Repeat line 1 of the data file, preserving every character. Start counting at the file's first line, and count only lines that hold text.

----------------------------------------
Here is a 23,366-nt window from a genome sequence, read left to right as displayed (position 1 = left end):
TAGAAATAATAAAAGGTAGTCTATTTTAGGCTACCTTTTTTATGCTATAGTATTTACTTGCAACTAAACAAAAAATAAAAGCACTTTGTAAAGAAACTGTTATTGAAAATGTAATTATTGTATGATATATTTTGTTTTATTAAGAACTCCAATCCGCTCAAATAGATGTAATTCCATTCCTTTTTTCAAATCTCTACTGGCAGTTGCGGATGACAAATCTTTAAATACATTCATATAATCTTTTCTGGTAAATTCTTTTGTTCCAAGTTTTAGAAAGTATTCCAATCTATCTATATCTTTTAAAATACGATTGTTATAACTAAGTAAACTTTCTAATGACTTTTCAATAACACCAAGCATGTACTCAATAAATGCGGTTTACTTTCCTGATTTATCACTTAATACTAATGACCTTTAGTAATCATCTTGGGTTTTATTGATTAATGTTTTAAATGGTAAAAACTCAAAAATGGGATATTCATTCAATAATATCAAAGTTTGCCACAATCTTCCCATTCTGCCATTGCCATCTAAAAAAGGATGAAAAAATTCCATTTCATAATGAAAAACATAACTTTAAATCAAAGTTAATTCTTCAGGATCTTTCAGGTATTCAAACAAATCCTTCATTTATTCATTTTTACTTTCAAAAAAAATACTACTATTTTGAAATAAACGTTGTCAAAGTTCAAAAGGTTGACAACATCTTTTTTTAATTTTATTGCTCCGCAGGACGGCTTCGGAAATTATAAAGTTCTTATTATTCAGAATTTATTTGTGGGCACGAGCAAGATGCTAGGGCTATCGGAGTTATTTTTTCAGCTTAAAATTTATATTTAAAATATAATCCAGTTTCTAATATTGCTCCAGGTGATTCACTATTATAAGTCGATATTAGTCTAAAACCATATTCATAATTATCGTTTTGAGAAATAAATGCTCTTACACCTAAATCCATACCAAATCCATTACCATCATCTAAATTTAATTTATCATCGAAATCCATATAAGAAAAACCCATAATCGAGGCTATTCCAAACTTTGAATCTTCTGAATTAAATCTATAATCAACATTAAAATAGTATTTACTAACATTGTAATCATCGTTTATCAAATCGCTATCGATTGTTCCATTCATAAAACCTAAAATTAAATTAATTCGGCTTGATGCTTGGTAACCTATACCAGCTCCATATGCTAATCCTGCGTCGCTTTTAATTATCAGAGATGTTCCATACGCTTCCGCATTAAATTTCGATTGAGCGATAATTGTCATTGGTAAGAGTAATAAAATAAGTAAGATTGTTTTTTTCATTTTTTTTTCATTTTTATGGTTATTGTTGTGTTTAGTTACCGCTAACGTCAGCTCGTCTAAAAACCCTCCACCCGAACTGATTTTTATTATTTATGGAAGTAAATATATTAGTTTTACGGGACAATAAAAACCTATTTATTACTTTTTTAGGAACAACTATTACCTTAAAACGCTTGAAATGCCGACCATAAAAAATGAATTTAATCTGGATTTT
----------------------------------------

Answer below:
Here is a 23,366-nt window from a genome sequence, read left to right as displayed (position 1 = left end):